In the past, the Orang Ulu were famous throughout the region as sword-smiths. They extracted iron from the ore found in their area, they forged it into excellent blades which they tempered in the cold mountain streams.
Traditionally, an Orang Ulu longhouse was built to last. Many of these people practice settled agriculture, and have developed rice field irrigation to a fine art. This makes the search for new farmlands unnecessary. The solid ironwood houses are designed for many generations.
The Melanau people 5.8% of Sarawak population now mostly living in the central coastal region, were once more widely scattered. They traditionally lived near the sea within reach of the pirates. The Melanau built massive houses forty feet above the ground.
The Melanau differ from most other Borneo people in one important respect: they eat sago in preference to rice. Sago palms originally grew wild in the coastal swamps, and they are cultivated. The ten metre high palm trunk accumulates starch. It swells just before flowering and that is the right time to harvest it by felling.
The pith is grated to a fine mash. This is soaked in a long wooden trough, then trodden through a mat to leach out the sago starch. The off-white sediment settles in the bottom of the trough. It is spread on mats to dry into lumps. These are broken up and finally ground into flour
The house of an urban Malay family is a gracious structure well adapted to the climate. Like all local houses it was built of wood. The Brooke era brought lofty ideas on columns, stucco, and indoor plumbing. Since the 1860s, a few leading Malays families commissioned professional builders, often Chinese, to construct their stately homes, a few which may still be seen in Datus Road in Kuching.
View over the village from the Malay House
From the humblest to the highest, Malay houses share certain characteristics. They are built on stilts; a visitor approaching from the front comes up a staircase. He announces his presence before he reaches the verandah. This may be quite small, or lead along the front of the house; it permits a stranger to wait until somebody welcomes him in.
The area designated for the men, official occasions and the entertainment of guests, is a front room that takes up the width of the house. Windows cut down to floor level admit the breeze to circulate among the seated people. Much artistic skill is lavished on the decoration of the stair and window railings, fascia boards under the eaves, ventilation grills above or beside doorways.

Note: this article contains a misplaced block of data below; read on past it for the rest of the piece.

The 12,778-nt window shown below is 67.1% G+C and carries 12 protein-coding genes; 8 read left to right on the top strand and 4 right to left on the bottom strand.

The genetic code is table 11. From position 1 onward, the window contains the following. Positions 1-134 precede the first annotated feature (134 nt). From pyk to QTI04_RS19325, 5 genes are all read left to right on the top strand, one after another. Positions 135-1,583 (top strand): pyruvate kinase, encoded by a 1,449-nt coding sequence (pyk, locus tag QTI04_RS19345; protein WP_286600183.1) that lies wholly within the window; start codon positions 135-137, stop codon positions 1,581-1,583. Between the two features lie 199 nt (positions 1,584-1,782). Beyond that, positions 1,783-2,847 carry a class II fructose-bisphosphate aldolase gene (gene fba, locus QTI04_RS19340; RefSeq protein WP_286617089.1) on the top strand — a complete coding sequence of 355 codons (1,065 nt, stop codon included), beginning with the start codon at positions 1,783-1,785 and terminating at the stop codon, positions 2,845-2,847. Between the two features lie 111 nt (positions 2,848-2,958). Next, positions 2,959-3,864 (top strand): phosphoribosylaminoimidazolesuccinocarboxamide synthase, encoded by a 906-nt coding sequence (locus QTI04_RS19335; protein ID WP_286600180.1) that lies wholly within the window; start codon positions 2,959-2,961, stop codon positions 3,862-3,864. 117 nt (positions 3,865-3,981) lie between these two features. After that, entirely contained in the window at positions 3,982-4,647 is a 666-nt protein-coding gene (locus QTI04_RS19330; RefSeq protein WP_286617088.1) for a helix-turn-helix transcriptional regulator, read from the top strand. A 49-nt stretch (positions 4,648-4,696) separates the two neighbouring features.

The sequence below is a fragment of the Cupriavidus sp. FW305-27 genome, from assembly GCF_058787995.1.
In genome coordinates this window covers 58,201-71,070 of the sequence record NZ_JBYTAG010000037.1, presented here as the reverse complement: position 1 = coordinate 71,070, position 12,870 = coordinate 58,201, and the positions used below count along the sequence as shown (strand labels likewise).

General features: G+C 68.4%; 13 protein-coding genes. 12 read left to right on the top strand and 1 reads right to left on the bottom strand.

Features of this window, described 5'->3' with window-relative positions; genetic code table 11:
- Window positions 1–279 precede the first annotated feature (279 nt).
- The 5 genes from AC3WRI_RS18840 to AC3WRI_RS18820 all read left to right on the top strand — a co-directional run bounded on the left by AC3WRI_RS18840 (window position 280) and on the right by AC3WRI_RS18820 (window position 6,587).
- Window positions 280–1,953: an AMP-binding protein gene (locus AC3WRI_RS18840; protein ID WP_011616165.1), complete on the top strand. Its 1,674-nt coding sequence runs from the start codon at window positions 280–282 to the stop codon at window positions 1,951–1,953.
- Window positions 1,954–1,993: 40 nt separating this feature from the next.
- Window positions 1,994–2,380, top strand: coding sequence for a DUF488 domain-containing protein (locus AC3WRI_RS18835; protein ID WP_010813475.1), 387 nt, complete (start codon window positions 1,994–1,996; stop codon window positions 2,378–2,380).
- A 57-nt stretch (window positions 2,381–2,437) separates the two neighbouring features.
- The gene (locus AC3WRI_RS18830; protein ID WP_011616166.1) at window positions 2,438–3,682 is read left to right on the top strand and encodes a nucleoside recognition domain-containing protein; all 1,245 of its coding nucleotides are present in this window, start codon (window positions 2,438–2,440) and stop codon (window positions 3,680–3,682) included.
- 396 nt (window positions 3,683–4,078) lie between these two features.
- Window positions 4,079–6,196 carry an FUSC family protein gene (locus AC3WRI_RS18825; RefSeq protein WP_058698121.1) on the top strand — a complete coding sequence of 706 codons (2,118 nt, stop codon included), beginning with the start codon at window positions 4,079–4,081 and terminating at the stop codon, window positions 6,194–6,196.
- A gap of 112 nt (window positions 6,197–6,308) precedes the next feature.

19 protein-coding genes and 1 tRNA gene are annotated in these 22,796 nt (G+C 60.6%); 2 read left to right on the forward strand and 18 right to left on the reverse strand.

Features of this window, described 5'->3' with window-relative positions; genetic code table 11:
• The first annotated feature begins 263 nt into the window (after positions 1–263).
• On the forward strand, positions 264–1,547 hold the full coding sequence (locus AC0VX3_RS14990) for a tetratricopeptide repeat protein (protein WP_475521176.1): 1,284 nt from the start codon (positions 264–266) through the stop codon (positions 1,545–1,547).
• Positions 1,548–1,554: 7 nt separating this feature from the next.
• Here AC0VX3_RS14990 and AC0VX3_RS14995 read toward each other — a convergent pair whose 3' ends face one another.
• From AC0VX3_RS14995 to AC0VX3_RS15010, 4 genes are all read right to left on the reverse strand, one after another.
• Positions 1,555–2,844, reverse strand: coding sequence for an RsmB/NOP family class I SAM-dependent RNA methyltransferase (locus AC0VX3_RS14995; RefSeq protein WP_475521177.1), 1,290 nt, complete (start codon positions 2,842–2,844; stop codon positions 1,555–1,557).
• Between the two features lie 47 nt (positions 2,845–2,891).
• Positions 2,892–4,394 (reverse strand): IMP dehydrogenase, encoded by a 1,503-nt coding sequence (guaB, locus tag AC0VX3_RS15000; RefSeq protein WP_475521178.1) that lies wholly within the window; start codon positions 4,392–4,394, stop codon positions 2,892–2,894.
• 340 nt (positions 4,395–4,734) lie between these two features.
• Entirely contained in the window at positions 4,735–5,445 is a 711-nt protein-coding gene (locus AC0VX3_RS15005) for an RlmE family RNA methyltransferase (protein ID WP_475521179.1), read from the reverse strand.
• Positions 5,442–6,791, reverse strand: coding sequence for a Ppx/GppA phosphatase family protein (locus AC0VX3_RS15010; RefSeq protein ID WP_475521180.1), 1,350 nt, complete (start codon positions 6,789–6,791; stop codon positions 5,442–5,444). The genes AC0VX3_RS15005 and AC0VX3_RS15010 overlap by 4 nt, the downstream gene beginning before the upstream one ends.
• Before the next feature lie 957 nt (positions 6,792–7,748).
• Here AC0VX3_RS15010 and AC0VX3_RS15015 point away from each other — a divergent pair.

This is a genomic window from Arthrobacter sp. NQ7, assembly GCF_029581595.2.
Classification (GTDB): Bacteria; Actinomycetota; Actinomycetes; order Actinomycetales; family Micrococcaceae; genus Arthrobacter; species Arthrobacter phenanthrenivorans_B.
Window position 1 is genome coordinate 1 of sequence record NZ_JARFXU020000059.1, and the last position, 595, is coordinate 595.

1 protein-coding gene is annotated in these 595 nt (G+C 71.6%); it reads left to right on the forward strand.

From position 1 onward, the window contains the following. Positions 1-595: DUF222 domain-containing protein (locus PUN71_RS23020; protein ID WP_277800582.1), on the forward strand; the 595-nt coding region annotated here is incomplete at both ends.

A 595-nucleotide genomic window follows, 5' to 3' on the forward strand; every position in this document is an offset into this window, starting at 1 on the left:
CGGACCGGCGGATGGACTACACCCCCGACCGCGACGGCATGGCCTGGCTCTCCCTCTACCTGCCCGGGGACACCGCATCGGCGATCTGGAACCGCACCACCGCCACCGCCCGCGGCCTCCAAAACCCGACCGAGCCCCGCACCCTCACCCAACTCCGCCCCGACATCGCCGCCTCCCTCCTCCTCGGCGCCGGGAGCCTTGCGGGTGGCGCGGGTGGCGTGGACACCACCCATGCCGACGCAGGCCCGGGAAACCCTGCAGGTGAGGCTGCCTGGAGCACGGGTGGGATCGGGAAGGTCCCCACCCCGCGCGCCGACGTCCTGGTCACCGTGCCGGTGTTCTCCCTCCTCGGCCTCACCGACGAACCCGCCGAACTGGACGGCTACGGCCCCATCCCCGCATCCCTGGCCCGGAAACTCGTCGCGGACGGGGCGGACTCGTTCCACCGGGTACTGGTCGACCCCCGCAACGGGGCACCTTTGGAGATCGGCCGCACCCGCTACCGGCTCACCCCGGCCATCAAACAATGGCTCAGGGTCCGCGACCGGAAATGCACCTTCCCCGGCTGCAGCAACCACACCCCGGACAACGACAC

Chinese farmers in Sarawak are likely to be of Hakka or Foochow descent. These hardy, frugal people migrated into Sarawak in the early 1900s, at the invitation of the Rajah who wanted to build up a solid farming middle class. Many came, most stayed; one-third of the States population is now Chinese. The flourishing market gardens on both sides of the roads outside Kuching are almost exclusively cultivated by Hakka farmers.
Unlike local dwellings, the Chinese farm house is built at ground level. The floor is made of trodden earth, the walls of whitewashed sawn timber. The roof is thatched with leaf attap. The house is divided into two main part; the family room which contains the kitchen, eating and living area and is also used to store valuables like bicycle or agricultural machinery, and the bedroom
One of the focal points of the main room is the household shrine. A print or statuette of the god revered by the family is displayed here. surrounded by joss sticks, candles, little cups of tea and other seasonal offerings The doorpost is also divinely protected by the application of strips of red paper, inscribed with protection verses.
HOW TO GET THERE
- 40 minutes drive from Kuching.
- 5 minutes walk from Holiday Inn Resort Damai Beach
- 5 minutes walk from Damai Lagoon Resort
- 6 minutes from Damai Golf Course
- A wide range of transport is available from Kuching.
- City/Damai Shuttle, Taxi, and Local Tour Agents
Guests are invited to arrive at the village at the start of each activity programme
Opening hours. 09.00 hrs – 17:15 hrs
Cultural Show: 11.30 hrs – 12.15 hrs
16:30 hrs – 17:15 hrs
subject to change – please confirm prior to travelling to Sarawak Cultural Village.
SEDC’s AWARD WINNING PROJECT
TDC Gold Award 1990
PATA Culture Gold Award 1991
ASEANTA Classic Award 1991
ASEATNA Best Cultural Preservation Effort Award 1992
The Hornbill Tourism Gold Award 1994
The National Dance Festival Award 1994
The National Dance Festival Award 1996
Photographs on this page are courtesy of Phil Youdale